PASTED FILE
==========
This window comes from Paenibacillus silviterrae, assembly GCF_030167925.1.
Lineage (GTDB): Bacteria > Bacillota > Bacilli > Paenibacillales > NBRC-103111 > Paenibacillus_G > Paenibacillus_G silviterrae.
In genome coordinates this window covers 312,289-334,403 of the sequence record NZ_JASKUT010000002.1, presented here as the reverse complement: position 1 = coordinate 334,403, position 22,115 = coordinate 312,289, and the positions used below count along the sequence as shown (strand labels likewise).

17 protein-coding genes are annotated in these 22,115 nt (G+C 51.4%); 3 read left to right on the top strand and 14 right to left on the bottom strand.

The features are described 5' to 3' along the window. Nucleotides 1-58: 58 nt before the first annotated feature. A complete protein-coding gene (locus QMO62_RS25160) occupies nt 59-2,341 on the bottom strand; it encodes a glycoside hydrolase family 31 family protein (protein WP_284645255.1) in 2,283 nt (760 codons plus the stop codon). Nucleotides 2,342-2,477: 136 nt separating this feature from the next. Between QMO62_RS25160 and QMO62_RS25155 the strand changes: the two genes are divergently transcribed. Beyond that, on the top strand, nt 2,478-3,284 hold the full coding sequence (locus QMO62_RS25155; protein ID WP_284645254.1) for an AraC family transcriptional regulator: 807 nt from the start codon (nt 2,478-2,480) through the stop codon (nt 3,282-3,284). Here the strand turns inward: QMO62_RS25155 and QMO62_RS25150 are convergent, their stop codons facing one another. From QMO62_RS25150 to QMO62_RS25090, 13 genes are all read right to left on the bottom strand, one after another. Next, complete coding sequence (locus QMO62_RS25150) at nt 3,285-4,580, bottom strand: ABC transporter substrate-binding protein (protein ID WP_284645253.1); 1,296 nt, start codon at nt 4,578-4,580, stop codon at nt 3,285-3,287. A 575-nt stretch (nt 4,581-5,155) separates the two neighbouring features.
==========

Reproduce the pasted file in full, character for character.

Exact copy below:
This window comes from Paenibacillus silviterrae, assembly GCF_030167925.1.
Lineage (GTDB): Bacteria > Bacillota > Bacilli > Paenibacillales > NBRC-103111 > Paenibacillus_G > Paenibacillus_G silviterrae.
In genome coordinates this window covers 312,289-334,403 of the sequence record NZ_JASKUT010000002.1, presented here as the reverse complement: position 1 = coordinate 334,403, position 22,115 = coordinate 312,289, and the positions used below count along the sequence as shown (strand labels likewise).

17 protein-coding genes are annotated in these 22,115 nt (G+C 51.4%); 3 read left to right on the top strand and 14 right to left on the bottom strand.

The features are described 5' to 3' along the window. Nucleotides 1-58: 58 nt before the first annotated feature. A complete protein-coding gene (locus QMO62_RS25160) occupies nt 59-2,341 on the bottom strand; it encodes a glycoside hydrolase family 31 family protein (protein WP_284645255.1) in 2,283 nt (760 codons plus the stop codon). Nucleotides 2,342-2,477: 136 nt separating this feature from the next. Between QMO62_RS25160 and QMO62_RS25155 the strand changes: the two genes are divergently transcribed. Beyond that, on the top strand, nt 2,478-3,284 hold the full coding sequence (locus QMO62_RS25155; protein ID WP_284645254.1) for an AraC family transcriptional regulator: 807 nt from the start codon (nt 2,478-2,480) through the stop codon (nt 3,282-3,284). Here the strand turns inward: QMO62_RS25155 and QMO62_RS25150 are convergent, their stop codons facing one another. From QMO62_RS25150 to QMO62_RS25090, 13 genes are all read right to left on the bottom strand, one after another. Next, complete coding sequence (locus QMO62_RS25150) at nt 3,285-4,580, bottom strand: ABC transporter substrate-binding protein (protein ID WP_284645253.1); 1,296 nt, start codon at nt 4,578-4,580, stop codon at nt 3,285-3,287. A 575-nt stretch (nt 4,581-5,155) separates the two neighbouring features.